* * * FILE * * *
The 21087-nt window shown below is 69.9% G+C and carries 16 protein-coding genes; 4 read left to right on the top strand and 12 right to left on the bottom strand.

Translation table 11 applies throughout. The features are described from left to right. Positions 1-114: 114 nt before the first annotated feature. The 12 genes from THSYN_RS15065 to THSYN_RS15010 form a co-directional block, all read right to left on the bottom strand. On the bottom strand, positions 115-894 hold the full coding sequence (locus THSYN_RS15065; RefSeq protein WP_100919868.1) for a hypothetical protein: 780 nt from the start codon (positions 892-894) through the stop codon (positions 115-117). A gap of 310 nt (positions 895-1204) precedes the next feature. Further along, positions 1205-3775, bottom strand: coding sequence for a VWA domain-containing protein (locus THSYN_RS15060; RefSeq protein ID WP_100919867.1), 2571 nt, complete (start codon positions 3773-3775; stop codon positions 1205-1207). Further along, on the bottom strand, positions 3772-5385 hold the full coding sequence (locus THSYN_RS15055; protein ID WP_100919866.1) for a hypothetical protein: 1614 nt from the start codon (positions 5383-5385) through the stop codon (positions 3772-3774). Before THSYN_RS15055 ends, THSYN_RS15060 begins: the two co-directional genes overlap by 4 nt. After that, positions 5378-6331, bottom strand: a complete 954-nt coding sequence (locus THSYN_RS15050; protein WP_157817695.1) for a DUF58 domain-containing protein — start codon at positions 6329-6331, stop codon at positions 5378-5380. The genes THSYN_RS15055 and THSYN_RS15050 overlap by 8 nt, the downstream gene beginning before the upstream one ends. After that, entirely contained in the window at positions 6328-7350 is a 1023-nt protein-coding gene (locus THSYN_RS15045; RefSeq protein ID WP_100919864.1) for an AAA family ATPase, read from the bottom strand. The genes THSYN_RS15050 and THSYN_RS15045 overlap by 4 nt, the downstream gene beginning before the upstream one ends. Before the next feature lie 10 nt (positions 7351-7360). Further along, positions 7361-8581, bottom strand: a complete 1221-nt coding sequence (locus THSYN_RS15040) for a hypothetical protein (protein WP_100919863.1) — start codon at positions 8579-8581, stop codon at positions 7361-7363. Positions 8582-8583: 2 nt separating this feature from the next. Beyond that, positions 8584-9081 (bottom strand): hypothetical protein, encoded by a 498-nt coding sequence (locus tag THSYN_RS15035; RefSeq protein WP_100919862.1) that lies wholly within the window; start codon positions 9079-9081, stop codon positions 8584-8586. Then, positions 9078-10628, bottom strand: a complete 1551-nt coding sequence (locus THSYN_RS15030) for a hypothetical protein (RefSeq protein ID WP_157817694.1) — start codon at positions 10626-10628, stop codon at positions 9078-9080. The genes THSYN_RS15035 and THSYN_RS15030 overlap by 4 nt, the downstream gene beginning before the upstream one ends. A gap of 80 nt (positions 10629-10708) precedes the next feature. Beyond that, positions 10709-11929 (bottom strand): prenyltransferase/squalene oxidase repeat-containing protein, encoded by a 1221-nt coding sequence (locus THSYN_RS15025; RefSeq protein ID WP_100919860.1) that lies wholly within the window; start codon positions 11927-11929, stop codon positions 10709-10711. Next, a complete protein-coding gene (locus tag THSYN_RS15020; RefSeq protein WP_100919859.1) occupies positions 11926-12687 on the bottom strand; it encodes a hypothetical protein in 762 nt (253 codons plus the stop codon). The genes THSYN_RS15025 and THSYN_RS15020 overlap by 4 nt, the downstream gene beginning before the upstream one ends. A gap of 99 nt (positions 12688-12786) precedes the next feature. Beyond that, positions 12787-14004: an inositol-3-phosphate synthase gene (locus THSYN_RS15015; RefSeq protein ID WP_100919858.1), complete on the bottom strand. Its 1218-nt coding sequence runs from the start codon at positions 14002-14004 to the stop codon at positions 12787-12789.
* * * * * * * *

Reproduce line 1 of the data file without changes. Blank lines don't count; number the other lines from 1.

The 21087-nt window shown below is 69.9% G+C and carries 16 protein-coding genes; 4 read left to right on the top strand and 12 right to left on the bottom strand.